iPaq the Apple of Compaq's i

iPaq the Apple of Compaq's i

Compaq has imitated Apple with the release of its new PC, the iPaq, according to an IDC analyst.

"Compaq have always been great imitators," said Bernie Esner, IDC's PC consultant. "Apple have always been great innovators."

Apple released the similarly named iMac in February 1997 and has since sold in excess of 2 million units, prices ranging from $1995 to $2995.

"If they [Apple] didn't have iMac, they would have been in trouble," said Esner.

The iPaq, which Compaq says is targeted at small-to-medium businesses needing easy access to the Internet, will cost $499 and will be available in the US from mid-January. The Australian release date has not yet been set.

Esner speculated that the iPaq's release was meant to coincide with the Christmas rush, but was delayed for some reason.

"If it's so oriented towards the small business market, they should have put it out now," Esner said.

Other industry analysts believe the PC was packaged without a monitor simply to keep it under the $US500 mark, but Compaq officials claim their products are often packaged separately.

According to Esner, Compaq's imitation of Apple is "nothing new". Esner cited the release of the company's "all-in-one Presario three or four years ago".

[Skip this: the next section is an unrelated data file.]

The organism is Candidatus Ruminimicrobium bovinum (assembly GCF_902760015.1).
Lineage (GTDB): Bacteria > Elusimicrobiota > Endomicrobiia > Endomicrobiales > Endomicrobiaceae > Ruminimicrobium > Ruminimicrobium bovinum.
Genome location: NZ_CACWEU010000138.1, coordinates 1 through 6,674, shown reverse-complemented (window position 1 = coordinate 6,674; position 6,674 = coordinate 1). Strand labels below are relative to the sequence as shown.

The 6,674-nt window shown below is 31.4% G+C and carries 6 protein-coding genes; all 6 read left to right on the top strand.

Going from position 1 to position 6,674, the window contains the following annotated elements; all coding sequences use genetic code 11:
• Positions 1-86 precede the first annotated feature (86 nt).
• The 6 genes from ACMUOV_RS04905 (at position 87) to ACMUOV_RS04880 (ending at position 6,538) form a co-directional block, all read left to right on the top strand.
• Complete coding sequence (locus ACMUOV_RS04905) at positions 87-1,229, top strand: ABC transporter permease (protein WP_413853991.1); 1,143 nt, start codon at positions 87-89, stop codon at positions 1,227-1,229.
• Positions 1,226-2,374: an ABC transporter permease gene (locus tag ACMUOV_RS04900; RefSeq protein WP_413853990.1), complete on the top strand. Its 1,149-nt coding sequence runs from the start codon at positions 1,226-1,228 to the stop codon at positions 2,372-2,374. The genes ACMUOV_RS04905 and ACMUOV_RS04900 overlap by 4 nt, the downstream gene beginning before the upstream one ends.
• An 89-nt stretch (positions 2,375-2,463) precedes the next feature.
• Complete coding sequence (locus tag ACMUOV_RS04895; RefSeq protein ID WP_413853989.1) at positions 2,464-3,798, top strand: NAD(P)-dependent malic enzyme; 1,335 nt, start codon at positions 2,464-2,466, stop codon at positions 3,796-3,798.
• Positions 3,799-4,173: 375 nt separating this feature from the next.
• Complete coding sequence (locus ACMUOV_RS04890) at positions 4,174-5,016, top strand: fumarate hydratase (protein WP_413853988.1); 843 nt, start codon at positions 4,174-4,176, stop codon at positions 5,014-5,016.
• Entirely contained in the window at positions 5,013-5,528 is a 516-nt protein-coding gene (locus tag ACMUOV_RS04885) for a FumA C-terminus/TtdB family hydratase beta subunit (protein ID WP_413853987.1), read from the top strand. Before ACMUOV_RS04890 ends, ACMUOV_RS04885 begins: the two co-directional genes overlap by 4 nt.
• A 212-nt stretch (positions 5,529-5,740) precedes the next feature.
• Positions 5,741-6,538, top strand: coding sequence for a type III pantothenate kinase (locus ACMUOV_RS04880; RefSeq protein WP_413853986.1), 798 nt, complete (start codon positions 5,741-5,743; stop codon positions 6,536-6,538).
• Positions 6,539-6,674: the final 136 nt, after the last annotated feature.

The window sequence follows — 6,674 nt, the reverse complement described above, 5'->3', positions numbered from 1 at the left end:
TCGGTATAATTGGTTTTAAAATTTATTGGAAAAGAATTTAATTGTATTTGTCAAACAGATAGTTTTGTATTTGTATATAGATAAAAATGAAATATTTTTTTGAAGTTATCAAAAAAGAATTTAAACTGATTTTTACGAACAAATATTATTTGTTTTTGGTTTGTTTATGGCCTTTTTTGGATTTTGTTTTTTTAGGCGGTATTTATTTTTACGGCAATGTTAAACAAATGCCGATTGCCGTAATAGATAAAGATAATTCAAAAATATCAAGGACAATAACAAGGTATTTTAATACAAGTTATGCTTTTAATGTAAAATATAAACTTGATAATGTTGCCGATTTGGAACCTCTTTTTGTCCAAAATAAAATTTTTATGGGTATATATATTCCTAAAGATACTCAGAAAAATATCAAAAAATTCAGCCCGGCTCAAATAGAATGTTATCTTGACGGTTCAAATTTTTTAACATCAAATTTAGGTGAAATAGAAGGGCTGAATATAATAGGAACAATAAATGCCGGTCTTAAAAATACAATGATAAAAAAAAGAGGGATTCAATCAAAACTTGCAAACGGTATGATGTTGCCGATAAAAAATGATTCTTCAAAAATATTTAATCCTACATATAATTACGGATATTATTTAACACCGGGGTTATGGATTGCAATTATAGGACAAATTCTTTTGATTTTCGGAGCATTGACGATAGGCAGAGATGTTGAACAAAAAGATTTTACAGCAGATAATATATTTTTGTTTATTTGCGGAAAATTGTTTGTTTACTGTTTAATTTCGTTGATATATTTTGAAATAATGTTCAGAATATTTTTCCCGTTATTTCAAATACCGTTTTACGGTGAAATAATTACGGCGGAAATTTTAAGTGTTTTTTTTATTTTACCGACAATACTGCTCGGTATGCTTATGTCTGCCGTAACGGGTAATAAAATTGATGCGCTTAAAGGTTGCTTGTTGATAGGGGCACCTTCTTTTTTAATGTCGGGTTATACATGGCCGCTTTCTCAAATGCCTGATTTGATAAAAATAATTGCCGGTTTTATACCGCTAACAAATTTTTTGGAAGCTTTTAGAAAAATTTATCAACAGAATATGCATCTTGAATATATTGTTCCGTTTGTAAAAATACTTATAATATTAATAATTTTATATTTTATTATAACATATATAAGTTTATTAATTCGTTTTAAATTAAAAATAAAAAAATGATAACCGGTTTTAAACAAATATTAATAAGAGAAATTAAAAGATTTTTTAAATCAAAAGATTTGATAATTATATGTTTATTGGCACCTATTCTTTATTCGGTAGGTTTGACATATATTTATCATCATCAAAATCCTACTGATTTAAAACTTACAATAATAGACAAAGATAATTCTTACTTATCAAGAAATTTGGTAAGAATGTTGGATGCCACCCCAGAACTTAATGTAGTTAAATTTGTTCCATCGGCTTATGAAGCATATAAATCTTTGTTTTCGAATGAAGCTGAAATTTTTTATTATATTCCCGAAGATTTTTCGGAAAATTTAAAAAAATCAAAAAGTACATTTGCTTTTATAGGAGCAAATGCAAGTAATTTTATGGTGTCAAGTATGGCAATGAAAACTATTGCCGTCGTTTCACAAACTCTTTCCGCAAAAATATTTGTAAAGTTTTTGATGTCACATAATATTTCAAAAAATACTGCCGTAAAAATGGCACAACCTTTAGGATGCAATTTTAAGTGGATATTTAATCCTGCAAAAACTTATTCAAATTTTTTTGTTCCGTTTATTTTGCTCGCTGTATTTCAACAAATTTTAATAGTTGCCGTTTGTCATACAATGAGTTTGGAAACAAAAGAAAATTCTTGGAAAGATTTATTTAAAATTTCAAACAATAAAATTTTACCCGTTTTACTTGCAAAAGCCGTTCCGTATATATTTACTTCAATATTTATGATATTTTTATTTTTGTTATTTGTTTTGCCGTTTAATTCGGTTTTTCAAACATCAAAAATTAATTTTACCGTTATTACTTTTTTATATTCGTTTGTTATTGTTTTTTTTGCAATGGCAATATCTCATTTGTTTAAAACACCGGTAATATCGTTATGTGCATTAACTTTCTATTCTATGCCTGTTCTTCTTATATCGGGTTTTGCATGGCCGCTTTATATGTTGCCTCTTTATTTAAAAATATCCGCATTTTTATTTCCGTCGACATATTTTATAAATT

At the time, industry professionals were amazed at the Presario's resemblance to the Apple 5500 series, he said.

However, Esner believes iPaq should not pose any significant threat to Apple because Mac users are aware of functioning differences.

"It's a platform issue," he said.

He said Apple users will still remain loyal for reasons of inter-PC compatibility, regardless of iPaq's 500MHz processing speed.

"It's not about 'chips', but what people are doing with it."

Apple declined to comment.

Meanwhile, Apple is gaining ground in its battle to stop copycats from imitating the design of its iMac.

A US federal judge is set to issue a preliminary injunction by the end of this week barring Future Power and South Korean firms Daewoo Telecom and its parent company Daewoo Group from manufacturing and selling their E-Power personal computer because of its similarity to the iMac, a court spokeswoman confirmed yesterday.

Apple filed a lawsuit in the US District Court in San Jose against both companies in July of this year, alleging their E-Power PCs deliberately copied the iMac design.

"The court concludes that Apple has shown a probability of success on its argument that the release of the E-Power is likely to cause customer confusion," US District Judge Jeremy Fogel wrote in a response to arguments submitted by both parties.

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